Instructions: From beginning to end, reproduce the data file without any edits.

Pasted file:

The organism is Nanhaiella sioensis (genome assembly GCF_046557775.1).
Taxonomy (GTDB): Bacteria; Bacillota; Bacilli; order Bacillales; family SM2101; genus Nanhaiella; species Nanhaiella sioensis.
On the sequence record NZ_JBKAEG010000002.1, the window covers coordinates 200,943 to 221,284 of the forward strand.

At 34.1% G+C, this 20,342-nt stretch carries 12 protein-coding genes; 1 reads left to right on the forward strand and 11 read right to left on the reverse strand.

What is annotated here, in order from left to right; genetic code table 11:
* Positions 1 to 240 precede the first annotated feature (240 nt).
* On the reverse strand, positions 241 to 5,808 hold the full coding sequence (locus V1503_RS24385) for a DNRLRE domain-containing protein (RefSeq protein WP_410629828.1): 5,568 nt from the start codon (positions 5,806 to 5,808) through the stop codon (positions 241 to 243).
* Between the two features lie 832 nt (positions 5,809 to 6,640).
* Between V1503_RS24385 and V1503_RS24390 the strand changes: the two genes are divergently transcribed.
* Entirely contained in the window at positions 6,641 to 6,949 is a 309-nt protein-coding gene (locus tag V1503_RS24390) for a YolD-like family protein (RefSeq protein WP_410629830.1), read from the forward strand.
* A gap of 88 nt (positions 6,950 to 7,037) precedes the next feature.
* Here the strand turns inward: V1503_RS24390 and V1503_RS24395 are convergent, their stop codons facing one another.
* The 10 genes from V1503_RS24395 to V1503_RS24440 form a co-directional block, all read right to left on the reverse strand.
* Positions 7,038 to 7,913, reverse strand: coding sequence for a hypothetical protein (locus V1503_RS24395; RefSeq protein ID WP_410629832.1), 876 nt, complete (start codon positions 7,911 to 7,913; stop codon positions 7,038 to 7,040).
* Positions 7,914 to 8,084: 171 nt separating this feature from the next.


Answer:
The organism is Nanhaiella sioensis (genome assembly GCF_046557775.1).
Taxonomy (GTDB): Bacteria; Bacillota; Bacilli; order Bacillales; family SM2101; genus Nanhaiella; species Nanhaiella sioensis.
On the sequence record NZ_JBKAEG010000002.1, the window covers coordinates 200,943 to 221,284 of the forward strand.

At 34.1% G+C, this 20,342-nt stretch carries 12 protein-coding genes; 1 reads left to right on the forward strand and 11 read right to left on the reverse strand.

What is annotated here, in order from left to right; genetic code table 11:
* Positions 1 to 240 precede the first annotated feature (240 nt).
* On the reverse strand, positions 241 to 5,808 hold the full coding sequence (locus V1503_RS24385) for a DNRLRE domain-containing protein (RefSeq protein WP_410629828.1): 5,568 nt from the start codon (positions 5,806 to 5,808) through the stop codon (positions 241 to 243).
* Between the two features lie 832 nt (positions 5,809 to 6,640).
* Between V1503_RS24385 and V1503_RS24390 the strand changes: the two genes are divergently transcribed.
* Entirely contained in the window at positions 6,641 to 6,949 is a 309-nt protein-coding gene (locus tag V1503_RS24390) for a YolD-like family protein (RefSeq protein WP_410629830.1), read from the forward strand.
* A gap of 88 nt (positions 6,950 to 7,037) precedes the next feature.
* Here the strand turns inward: V1503_RS24390 and V1503_RS24395 are convergent, their stop codons facing one another.
* The 10 genes from V1503_RS24395 to V1503_RS24440 form a co-directional block, all read right to left on the reverse strand.
* Positions 7,038 to 7,913, reverse strand: coding sequence for a hypothetical protein (locus V1503_RS24395; RefSeq protein ID WP_410629832.1), 876 nt, complete (start codon positions 7,911 to 7,913; stop codon positions 7,038 to 7,040).
* Positions 7,914 to 8,084: 171 nt separating this feature from the next.